One example of this interactivity is an exciting collaboration with Centre Pompidou, an art museum in Paris. The project, known at Smart Muse, will use NFC technology to allow visitors to wave Sagem Wireless NFC-enabled mobile phones near exhibits equipped with NFC tags in order to learn more about the artist and the work, watch videos and listen to interviews. Users will also be able to share information and views about the exhibition via social networking sites such as Facebook. The system will be implemented to coincide with the new Teen Gallery's opening later this year. Meanwhile, Nice in the South of France will be the first city where NFC technology will be widely deployed with an NFC Tour Guide of the old city centre. The Smart Muse project is a consortium of Sagem Wireless, INSIDE Contactless, and CONNECTHINGS, a pioneer in providing tags and contextualized-location- and time-based-content management systems, and is funded with a grant from France's Ministry of Economy, Industry and Employment.

The possibilities for NFC technology are virtually endless. As the infrastructure environment develops, more and more applications will be unveiled as the technology is rolled out. As more people use NFC and it becomes more ubiquitous, so further applications will be generated.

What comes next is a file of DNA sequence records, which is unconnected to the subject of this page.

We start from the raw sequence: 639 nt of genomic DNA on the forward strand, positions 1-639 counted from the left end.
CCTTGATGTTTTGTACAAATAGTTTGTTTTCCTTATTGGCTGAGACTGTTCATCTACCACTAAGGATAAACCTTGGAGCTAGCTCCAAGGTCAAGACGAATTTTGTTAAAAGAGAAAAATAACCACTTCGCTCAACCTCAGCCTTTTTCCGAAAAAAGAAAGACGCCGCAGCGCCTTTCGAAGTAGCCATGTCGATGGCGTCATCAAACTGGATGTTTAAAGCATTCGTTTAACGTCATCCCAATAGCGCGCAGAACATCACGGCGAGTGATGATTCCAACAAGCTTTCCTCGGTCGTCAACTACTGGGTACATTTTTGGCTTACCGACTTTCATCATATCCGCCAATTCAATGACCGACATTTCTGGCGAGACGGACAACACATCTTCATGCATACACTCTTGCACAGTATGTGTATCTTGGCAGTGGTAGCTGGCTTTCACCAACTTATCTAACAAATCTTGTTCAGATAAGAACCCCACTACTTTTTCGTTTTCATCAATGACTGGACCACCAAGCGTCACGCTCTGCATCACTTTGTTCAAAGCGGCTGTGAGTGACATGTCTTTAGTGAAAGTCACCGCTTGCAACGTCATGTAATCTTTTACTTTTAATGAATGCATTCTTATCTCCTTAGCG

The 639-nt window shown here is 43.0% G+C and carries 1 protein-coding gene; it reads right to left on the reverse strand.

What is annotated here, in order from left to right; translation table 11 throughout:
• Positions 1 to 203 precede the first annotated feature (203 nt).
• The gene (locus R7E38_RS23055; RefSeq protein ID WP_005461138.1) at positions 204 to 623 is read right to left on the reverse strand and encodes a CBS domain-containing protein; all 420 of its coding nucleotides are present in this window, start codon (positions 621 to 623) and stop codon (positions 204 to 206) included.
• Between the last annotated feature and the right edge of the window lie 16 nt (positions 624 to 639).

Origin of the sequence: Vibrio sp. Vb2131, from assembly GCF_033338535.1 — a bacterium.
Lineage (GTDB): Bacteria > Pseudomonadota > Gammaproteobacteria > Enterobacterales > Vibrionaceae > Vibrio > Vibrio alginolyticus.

NFC applications summary

While NFC supports and enables multiple applications on handsets, the first phase of its adoption is already seeing NFC being utilised for payment and ticketing in the transport sector. Pilots and trials have proved successful around the world, and increasingly innovative and compelling services are being designed to exploit the connectivity it enables. With more and more NFC compatible devices being launched by device manufacturers, mobile operators and service providers need to work closely to put in place the infrastructure that will facilitate and drive rollout of the technology.

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About the author

Jerome Nadel is Executive Vice President of Marketing and User Experience, Sagem Wireless and is responsible for bringing innovative user-centric mobile devices to market.

About Sagem Wireless: Sagem Wireless provides customised connected lifestyle devices and services to leading consumer lifestyle brands and mobile network operators worldwide. Using technology innovation and customer insight as strategic tools in the product design process, Sagem Wireless develops a range of connected lifestyle devices personalised to the specific needs of different customer segments. With industry leading technology partners and its own R&D centres based in Europe and Asia, Sagem Wireless offers pre-requisite manufacturing expertise intrinsic to the product design process that relies on both flexibility and the highest level of quality to assure successful entry into new and existing markets.